‘Deluxe Deaths’ or dignified dying?
Help people 'Live' till they leave
'Death. Dying. Loss and Care'- Social experiences or Medical Events? This was the Theme of the 3rd International Conference on Public Health and Palliattive Care held in the beautiful place of Limerick west of Dublin (banks of the river Shannon) which I attended, and this essay is few thoughts I gleaned from the conference
Death is the final physical exit of a human being from earth. The Speciality of Palliative Medicine affirms life and regards dying as normal. It neither hastens nor postpones dying.
Palliative medicine focuses on symptom control ensuring for those whose predicted life span is short not only a good quality of life but also a good quality of death
We enter ‘life at birth and leave life at death’. So it behoves us to give the same care to those who leave life, the care we gave to them when they entered life.
Economic liberalization and a corporate culture resulted in spawning of ‘Five star Hospitals’ . This has resulted in the ‘Medicalization of suffering and the Institutionalization of death’.
The British Medical Journal in a landmark article in 2003, defined as to what constitutes a ‘good death’. In several incurable conditions where realistic hope of cure or a return to normalcy does not exist, the best place for the patient to be cared for is his or her home. Dying well is to die well cared for at home.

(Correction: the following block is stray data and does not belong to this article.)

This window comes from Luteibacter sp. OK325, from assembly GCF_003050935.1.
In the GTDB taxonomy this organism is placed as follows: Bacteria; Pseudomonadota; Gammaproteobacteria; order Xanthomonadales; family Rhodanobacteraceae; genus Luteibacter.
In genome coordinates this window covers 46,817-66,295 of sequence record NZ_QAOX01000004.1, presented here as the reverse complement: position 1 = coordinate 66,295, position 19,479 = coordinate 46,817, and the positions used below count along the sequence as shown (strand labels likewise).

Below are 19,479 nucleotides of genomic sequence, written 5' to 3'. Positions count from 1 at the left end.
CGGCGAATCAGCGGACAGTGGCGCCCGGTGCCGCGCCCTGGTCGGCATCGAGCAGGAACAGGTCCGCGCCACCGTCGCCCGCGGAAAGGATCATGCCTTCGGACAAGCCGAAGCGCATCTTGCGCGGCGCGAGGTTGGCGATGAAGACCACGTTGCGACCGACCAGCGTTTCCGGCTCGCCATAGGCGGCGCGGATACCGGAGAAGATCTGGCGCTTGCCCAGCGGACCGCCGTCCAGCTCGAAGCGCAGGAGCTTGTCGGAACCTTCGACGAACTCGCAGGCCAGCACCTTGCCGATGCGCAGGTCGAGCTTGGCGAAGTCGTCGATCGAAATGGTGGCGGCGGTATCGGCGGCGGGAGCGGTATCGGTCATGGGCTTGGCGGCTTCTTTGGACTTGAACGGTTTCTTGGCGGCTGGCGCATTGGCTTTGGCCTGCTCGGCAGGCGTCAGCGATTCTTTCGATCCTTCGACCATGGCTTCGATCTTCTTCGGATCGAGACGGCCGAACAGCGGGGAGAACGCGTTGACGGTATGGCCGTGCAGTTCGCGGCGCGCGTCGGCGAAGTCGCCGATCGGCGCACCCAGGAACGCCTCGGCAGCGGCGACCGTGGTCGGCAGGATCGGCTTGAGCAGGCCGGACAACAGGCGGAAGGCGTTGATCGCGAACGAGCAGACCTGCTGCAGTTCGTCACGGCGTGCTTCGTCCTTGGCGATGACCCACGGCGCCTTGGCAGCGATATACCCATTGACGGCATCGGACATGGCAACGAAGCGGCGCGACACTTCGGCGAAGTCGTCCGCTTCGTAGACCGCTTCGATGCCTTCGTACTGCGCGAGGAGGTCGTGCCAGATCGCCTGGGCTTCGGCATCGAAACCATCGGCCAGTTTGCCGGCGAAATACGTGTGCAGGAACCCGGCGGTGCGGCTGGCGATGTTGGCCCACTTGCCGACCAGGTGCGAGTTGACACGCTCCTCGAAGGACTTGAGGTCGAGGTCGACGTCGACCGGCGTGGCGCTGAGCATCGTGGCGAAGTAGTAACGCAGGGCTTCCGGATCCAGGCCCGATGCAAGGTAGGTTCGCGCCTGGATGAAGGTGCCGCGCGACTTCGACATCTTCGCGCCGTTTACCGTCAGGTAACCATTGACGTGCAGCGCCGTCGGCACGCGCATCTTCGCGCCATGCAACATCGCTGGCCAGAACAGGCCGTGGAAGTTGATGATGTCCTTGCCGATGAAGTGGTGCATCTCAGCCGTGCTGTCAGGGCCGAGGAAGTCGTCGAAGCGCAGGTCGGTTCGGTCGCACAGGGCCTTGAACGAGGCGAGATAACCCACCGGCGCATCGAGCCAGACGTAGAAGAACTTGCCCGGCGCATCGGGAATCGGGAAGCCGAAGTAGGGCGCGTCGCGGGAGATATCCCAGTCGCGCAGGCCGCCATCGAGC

‘Intensive Care’ often morphs into an industry draining the family of all their life’s assets. Whereas ‘Euthanasia’ is the administration of medicines with an intent to ‘kill’, letting die is a different approach altogether. The former is to be condemned and is legal in Belgium and Holland and in the states of Washington, Oregon, Montana and Vermont.
Palliative Care is ‘Low tech and high touch’.Touch is therapeutic, reassuring and comforting. While called to see a patient in an ICU I remembered that taking the pulse was an excuse to touch the patient ,and when I attempted so, I was told that pulse was on ‘that wall’. Technology to a great extent makes us recede from the patient. Unless mandatory patients should not be tethered by wires to machines that beep and squeak, lonely without the family.
The best place for death to happen is where the patient belongs , and that is the home environment surrounded by the familiar, the family, the furniture,photographs, routines and habits. Most symptoms can be controlled and the relevance of home care cannot be overemphasized.
Good communication skills are vital. The family needs to be convinced that unlike in mainstream acute care medical practice which is like mathematics, a problem to be solved, several incurable illnesses have to be regarded as an experience to be lived through.
‘Cure sometimes, relief often but comfort always’ is an age old aphorism.Death is inevitable and as far as possible we need to value ethics of beneficence,, non-malfeasance, patient autonomy and justice.
Both quality of life and quality of death are important parameters to be monitored and addressed
Justice is balancing ‘risk and reward’ , ‘benefit and burden’ of a particular means of treatment plan and chance and statistics should not be the arbiter. The virtues of Commonsense, Compassion and Cleverness are needed. The right mix of the former two can make this world a better place to live.
We need to see that death, dying loss and care as ‘social experiences’ rather than medical events.
Death is not a defeat or failure in several instances and let us strive to give a ‘good death’ to help families in distress.
‘Death is not extinguishing the light , but the turning down of the lamp because the dawn has come’ -R Tagore.